Saturday, August 30, 2008

Friday Night Lights and Doggie Frights

The band and colorguard enter the palace for the first time this year.

Last night was the first football game of the new school year. It came on the fourth day of school, which seems really early to me. Luckily (or maybe because of this), the band and the football teams have been practicing already, missing out on part of their summer vacation to grow their expertise and discipline. That takes a real commitment to the group.

A thunderstorm blew up just after I left the house. I didn’t think anything of it because it stayed mostly dry until we got to the palace (what they call the district&rsqou;s shared sports facility). The rains hit just as we arrived, and we had to keep the kids in the bus until it blew over, which seemed like days. The kids were kids—good kids but a little rowdy. They had the bus bouncing in all directions when one of them pointed to similar movement in the bus parked next to use and said, “Wow! They’ve got that bus rockin’!“

I thought this was an omen about the game, but it turned out to be looking at the house. Luckily, it wasn’t as bad as it could have been.

When the rain stopped, we let the kids go warm up while the parents spread plastic ponchos over the metal seats so the kids wouldn’t have to sit in water in their new pants. They entered the field 44 minutes and 44 seconds before the start of the game, and came up to their plastic-covered metal seats.

The Mavs played well, and stomped the visiting team. I felt sorry for them. They had a long ride home to College Station after a lopsided loss.

I took several pictures of the half-time show, but they didn’t come out all that well. There will be a few games where we have both had more time to practice (although the band did remarkably well for only having 10 days to learn the routine) and better light.

Here is the band sitting on their ponchos to keep their seats dry.

Our ride home was much quieter than the ride to the game. I think the kids were tired. It was a little while after we got home before we noticed one of the dogs was missing. It took longer for me to notice because both of the wanderers were waiting for us. The missing dog was Mr. Stability, AKA Buddy.

Buddy never wanders, so the storm must have really scared him. We couldn’t hear anything from the school or the palace, and the house is almost in the middle of the two end points. But the neighbors said it was really noisy at home.

The noise and being all alone for the first time since before school let out must have really upset him. He broke the gate and made his way out to look for someone to make the storm stop. The other dogs had time to explore, get bored, and come home. Buddy hurt himself pretty badly breaking the gate. We found him just laying in a neighbor’s driveway less than four blocks away. This morning, he is having trouble getting up, but he still managed to get up and down the stairs a couple of times by himself.

We’ll see how he does over the next few days. I hope I don’t have to have him surgerized.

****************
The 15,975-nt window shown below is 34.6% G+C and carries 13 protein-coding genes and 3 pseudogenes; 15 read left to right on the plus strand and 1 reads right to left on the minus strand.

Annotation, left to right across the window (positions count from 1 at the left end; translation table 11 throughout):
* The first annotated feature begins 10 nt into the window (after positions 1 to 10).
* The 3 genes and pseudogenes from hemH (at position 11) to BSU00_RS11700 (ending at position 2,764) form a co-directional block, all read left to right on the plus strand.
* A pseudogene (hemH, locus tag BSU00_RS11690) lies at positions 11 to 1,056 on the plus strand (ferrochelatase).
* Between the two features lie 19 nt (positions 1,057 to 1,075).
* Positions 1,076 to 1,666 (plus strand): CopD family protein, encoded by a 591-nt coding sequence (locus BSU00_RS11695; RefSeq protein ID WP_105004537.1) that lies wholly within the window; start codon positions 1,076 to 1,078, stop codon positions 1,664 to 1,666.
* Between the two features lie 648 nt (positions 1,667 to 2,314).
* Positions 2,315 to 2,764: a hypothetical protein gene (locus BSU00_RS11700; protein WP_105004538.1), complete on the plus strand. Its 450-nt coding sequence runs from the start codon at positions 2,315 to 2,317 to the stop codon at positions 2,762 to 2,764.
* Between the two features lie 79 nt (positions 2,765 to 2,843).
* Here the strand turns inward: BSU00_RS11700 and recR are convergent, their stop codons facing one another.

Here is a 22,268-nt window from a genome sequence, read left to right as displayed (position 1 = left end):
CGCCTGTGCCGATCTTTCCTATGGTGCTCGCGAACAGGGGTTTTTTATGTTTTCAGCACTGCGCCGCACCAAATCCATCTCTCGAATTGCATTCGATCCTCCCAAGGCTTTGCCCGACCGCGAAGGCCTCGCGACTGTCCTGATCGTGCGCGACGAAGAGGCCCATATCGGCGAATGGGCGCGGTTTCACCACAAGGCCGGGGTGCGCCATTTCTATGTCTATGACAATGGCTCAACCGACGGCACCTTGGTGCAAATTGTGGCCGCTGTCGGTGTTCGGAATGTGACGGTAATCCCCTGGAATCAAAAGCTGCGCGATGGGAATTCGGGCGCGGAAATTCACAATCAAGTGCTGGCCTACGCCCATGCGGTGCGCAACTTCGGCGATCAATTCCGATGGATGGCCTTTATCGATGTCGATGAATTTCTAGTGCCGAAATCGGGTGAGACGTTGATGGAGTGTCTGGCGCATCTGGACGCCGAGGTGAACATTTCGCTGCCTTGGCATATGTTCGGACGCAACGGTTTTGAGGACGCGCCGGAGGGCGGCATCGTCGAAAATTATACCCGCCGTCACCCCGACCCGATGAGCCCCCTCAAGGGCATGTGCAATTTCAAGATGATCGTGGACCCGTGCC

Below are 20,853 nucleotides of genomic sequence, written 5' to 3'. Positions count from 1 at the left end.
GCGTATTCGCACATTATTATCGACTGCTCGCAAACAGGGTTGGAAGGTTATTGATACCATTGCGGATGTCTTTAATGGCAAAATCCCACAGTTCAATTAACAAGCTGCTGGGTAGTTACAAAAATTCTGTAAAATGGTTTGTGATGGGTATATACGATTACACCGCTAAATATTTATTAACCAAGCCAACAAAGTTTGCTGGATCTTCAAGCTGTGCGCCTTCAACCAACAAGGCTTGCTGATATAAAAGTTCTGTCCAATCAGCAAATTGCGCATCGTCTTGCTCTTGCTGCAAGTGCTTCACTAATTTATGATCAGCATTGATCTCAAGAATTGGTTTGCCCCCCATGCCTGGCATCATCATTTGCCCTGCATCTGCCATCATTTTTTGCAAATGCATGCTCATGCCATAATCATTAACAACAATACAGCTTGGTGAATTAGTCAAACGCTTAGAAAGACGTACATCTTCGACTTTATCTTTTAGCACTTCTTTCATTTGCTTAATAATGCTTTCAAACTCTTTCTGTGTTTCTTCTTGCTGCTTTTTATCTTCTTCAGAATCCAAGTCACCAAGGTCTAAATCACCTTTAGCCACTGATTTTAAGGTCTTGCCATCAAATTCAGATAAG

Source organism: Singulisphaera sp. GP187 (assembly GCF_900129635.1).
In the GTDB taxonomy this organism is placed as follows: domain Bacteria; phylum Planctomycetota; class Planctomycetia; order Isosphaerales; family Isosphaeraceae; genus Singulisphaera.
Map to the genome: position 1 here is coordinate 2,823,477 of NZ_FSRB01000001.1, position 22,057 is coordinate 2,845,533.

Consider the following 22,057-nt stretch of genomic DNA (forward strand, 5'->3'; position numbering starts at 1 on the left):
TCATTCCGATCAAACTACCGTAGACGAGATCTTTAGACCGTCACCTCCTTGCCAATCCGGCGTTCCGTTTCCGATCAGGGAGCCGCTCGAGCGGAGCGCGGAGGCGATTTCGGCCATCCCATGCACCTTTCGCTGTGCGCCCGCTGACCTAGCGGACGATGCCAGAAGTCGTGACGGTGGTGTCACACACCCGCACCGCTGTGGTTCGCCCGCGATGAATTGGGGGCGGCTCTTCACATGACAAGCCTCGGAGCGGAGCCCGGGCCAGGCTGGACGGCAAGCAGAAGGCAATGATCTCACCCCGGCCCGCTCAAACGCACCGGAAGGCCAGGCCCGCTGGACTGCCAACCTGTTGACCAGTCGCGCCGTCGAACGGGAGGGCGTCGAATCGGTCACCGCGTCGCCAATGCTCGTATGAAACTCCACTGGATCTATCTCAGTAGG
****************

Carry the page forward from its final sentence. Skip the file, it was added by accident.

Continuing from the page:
Friday, August 29, 2008

Book Review: Misquoting Jesus

Image
Ehrman, Bart D. (2005). Misquoting Jesus. San Francisco: HarperSanFrancisco.

Photo source: LibraryThing

Misquoting Jesus is the most cogent book on the Bible I have ever read. Bart D. Ehrman began his study of the bible as a newly-reborn evangelical Christian. His intellect soon led him to conclude that we can’t treat the Bible as the word of God unless we know what the actual words were.

This quest lead him to learn the ancient languages of the original texts. In so doing, he noticed what others, going back to before King James, had: that the texts differ—sometimes significantly—in terms of the actual words used and sometimes in actual meaning. By 1707, John Mill had identified more than 30,000 discrepancies. Today, that number exceeds 200,000.

But the strength of Misquoting Jesus derives not from an exhaustive list of discrepancies, but from the all too human story of how these discrepancies came to be. For example, myth holds that King James Bible was translated into English based on original Greek manuscripts. Not only were the “original manuscripts” nonexistent, the text used for translation was a collection of manuscripts that just happened to be in Western Europe, where Latin text, not Greek, had been collected. In a rush to press (to beat the official Catholic Church collection to the market), at least two of the books of the New Testament were translated into Greek from Latin texts at hand.

But Ehrman goes even further back, explaining how some of the changes and additions to the texts were used to further the theological, social, or political aims of the editors, while others attempted to resolve discrepancies between different authors or were simply transcription errors. In the examples and explanations, Ehrman provides an overview of textual criticism—the logical search to find the original words of the author by comparing derivative editions.

Misquoting Jesus is a fascinating read. I used an entire pad of sticky notes marking passages and highlighting key concepts. This book really deserves to be a best-seller. If you haven’t read it yet, you should, no matter what your religious orientation is.

Wednesday, August 27, 2008

Balding Jew

Why is this Jew balding?

Something has gotten to my wandering Jew. All of the leaves above the pot were stripped over the course of a week or so. I never did see the pest, but it may have been a squirrel burying its nuts in some of my hanging baskets. One of my begonias has suffered similarly. But that doesn’t account for the middle leaves being stripped from the only coleus that overwintered.

At least all of these plants are starting to put out new growth. Still, I am a little indignant. Pesky Pests!

Monday, August 25, 2008

Rainy Days and Grateful Mondays